Today’s guest writer is Liz Weber, noted speaker, leadership coach and management consultant. She blogs regularly on mentoring, leadership development and succession planning. She is a Certified Management Consultant and President of Weber Business Services.
At a recent meeting, every group of senior managers seemed to complain about the weak or under-developed personnel management, delegation, strategic thinking and personal accountability skills in their direct-report managers.
Interestingly, almost all of these senior managers are individuals who themselves had these same weak skills just a few short years ago. Huh. I wonder how they strengthened them…??
Obviously, they gained stronger skills by being coached and mentored, by reading, by acquiring exposure and experience, by leading difficult projects, by attending training programs and by focusing when at work. They gained many more skills by being mentored and held accountable by me, The Dragon Lady of Accountability, (or others like me) and by being “forced” to learn, to try and ultimately to “naturally” do the things effective managers and leaders do.
The key is: They were taught. Someone experienced shared insights and mentored them.
Now it is their turn to share what they’ve learned with their next generation of leaders.
One of the fundamental responsibilities in management is to develop the people for whom we are responsible. We’re supposed to help them continuously develop enhanced or new skills to ensure they’re capable of performing at a level our company will need them to perform several years from now. We wouldn’t expect a computer to support upgraded software programs 1, 2 or 3 years from now without enhancing its capabilities and yet we hold that expectation of our employees. We naïvely assume they’ll just figure things out.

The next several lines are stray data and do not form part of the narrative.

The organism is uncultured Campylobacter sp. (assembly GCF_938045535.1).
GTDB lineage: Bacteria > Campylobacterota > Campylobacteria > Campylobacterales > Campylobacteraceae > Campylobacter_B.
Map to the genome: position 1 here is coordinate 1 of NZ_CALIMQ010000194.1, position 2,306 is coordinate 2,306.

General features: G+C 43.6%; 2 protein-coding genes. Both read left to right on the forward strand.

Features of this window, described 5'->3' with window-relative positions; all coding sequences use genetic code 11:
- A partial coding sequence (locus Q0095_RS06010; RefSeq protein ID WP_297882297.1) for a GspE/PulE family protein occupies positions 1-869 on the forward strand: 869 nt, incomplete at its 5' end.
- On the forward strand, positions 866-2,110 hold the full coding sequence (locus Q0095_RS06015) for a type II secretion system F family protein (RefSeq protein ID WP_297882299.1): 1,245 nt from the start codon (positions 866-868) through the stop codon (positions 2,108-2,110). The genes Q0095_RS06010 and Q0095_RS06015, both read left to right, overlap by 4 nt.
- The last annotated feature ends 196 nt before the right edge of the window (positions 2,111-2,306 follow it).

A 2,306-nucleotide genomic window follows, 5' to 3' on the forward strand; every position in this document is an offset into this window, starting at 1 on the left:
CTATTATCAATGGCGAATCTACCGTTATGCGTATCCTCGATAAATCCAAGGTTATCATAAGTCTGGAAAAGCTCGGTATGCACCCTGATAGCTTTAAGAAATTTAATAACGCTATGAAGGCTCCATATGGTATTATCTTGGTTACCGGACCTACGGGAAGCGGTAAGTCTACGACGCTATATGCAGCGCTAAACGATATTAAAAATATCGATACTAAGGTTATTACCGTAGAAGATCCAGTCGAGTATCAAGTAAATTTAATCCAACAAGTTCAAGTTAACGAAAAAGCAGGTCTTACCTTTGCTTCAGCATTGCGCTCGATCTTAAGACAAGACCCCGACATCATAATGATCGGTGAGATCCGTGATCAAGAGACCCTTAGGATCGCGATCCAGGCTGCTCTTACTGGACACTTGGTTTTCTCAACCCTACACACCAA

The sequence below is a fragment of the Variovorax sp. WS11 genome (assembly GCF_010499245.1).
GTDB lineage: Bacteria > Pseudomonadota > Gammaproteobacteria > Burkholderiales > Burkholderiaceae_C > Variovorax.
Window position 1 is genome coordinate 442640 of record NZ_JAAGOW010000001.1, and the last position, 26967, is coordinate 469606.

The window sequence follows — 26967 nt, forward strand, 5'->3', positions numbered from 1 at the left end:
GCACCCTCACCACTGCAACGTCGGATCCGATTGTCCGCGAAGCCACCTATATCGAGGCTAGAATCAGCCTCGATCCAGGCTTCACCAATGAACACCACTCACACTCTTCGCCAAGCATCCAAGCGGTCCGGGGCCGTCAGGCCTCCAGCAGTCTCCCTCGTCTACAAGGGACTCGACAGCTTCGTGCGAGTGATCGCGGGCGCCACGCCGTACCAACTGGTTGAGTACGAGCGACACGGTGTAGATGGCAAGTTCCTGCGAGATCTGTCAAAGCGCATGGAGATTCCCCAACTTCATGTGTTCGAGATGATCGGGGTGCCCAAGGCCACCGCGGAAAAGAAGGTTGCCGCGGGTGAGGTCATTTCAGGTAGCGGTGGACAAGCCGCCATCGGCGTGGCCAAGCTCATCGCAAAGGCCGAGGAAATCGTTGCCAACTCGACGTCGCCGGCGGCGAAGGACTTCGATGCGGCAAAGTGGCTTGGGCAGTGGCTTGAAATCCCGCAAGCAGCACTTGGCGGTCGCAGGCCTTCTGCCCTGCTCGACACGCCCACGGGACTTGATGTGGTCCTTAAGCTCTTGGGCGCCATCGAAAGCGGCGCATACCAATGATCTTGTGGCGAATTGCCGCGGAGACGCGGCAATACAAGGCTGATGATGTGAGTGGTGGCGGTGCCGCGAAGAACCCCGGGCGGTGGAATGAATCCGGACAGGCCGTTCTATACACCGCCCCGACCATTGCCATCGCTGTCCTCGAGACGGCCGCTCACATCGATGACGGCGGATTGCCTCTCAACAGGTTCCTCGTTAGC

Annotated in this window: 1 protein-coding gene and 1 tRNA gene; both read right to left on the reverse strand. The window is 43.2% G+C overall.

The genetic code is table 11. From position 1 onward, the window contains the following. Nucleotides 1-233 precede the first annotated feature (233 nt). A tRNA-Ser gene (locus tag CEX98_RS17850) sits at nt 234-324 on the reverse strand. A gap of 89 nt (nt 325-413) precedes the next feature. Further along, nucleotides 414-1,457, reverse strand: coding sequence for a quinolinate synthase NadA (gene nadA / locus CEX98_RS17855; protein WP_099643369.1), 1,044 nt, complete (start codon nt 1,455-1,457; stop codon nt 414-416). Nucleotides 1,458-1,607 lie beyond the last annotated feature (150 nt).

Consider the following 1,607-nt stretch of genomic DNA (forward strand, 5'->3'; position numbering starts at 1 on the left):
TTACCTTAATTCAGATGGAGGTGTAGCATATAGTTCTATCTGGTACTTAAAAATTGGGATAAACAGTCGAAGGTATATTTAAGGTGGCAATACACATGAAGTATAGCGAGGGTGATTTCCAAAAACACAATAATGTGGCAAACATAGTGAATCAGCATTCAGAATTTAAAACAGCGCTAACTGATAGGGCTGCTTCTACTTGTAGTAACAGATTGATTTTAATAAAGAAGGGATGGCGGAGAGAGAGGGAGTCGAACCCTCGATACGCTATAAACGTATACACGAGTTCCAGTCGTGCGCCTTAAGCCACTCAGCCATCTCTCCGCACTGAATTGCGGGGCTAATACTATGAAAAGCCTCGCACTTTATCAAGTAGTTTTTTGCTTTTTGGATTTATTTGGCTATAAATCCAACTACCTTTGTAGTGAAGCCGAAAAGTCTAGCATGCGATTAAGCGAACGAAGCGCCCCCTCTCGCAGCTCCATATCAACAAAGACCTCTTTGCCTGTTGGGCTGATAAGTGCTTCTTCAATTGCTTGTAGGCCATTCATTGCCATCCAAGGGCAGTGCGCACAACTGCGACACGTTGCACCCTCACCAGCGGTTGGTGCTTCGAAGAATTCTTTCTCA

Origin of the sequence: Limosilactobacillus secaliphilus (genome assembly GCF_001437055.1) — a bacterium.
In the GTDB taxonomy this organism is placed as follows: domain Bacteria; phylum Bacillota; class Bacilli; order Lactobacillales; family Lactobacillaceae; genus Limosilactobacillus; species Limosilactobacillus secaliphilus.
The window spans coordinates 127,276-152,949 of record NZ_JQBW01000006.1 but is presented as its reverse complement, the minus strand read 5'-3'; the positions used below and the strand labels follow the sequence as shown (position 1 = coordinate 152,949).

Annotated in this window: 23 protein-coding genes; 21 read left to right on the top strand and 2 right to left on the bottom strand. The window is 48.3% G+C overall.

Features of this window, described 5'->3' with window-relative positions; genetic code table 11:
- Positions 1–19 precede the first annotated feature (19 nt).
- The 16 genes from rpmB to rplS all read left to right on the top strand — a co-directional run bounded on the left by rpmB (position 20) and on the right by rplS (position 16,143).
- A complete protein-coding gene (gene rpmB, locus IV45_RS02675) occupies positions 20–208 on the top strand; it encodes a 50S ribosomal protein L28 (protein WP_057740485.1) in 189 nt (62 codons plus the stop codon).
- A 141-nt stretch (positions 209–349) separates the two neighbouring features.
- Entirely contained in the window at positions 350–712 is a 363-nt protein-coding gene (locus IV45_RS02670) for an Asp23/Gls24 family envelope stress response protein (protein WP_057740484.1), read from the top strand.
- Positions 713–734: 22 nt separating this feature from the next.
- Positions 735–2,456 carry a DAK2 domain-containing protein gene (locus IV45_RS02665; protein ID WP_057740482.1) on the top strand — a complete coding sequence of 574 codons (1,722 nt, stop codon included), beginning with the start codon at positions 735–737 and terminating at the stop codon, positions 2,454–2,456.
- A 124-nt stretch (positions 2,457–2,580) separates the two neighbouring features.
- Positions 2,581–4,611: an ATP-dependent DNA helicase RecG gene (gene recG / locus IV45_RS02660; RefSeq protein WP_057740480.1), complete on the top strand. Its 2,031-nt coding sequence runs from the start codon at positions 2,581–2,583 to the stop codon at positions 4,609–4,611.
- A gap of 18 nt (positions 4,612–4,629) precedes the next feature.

More often than not, the most often studied trainer in your company is the CEO. As the President or CEO, you are the one the staff pay attention to every day. You’re the one they model and take their cues from. Your staff seeks to develop skills to emulate you. You’re it.
So it’s time to conscientiously analyze how you do what you do and segment it so others can learn in bite-sized pieces, just as you did. Your managers won’t need to learn everything you learned or in the same order – because your organization is different now than it was when you learned select skills. And you can speed up the process by mentoring them and having your best managers mentor the next group of high potential employees.
Your managers need to learn many of the same people skills you’ve struggled to master. Let’s face it – dealing with and managing people is the most difficult challenge any of us face in our lives.
Most importantly, remember, you’ve learned these skills. These skills can be taught and shared. Mentoring and coaching is key to spreading those skills throughout your organization.
The next time you feel frustrated with one of your staff, take a step back mentally and ask, “Did I ever do something like this? If so, what lesson did I learn that helped me through it? How can I share that lesson now?” Don’t get frustrated. Teach and Mentor. It’s the way you will develop your next generation of leaders. Your lessons learned need to be shared.
Copyright 2011 – Liz Weber, CMC –
Weber Business Services, LLC. www.WBSLLC.com
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Sharing What Works is the motto of Mentor Resources, the premier provider of tools for the administration of formal mentoring programs. WisdomShare® is used by Fortune 500 companies, professional associations, universities and alumni organizations, government employees and non-profits.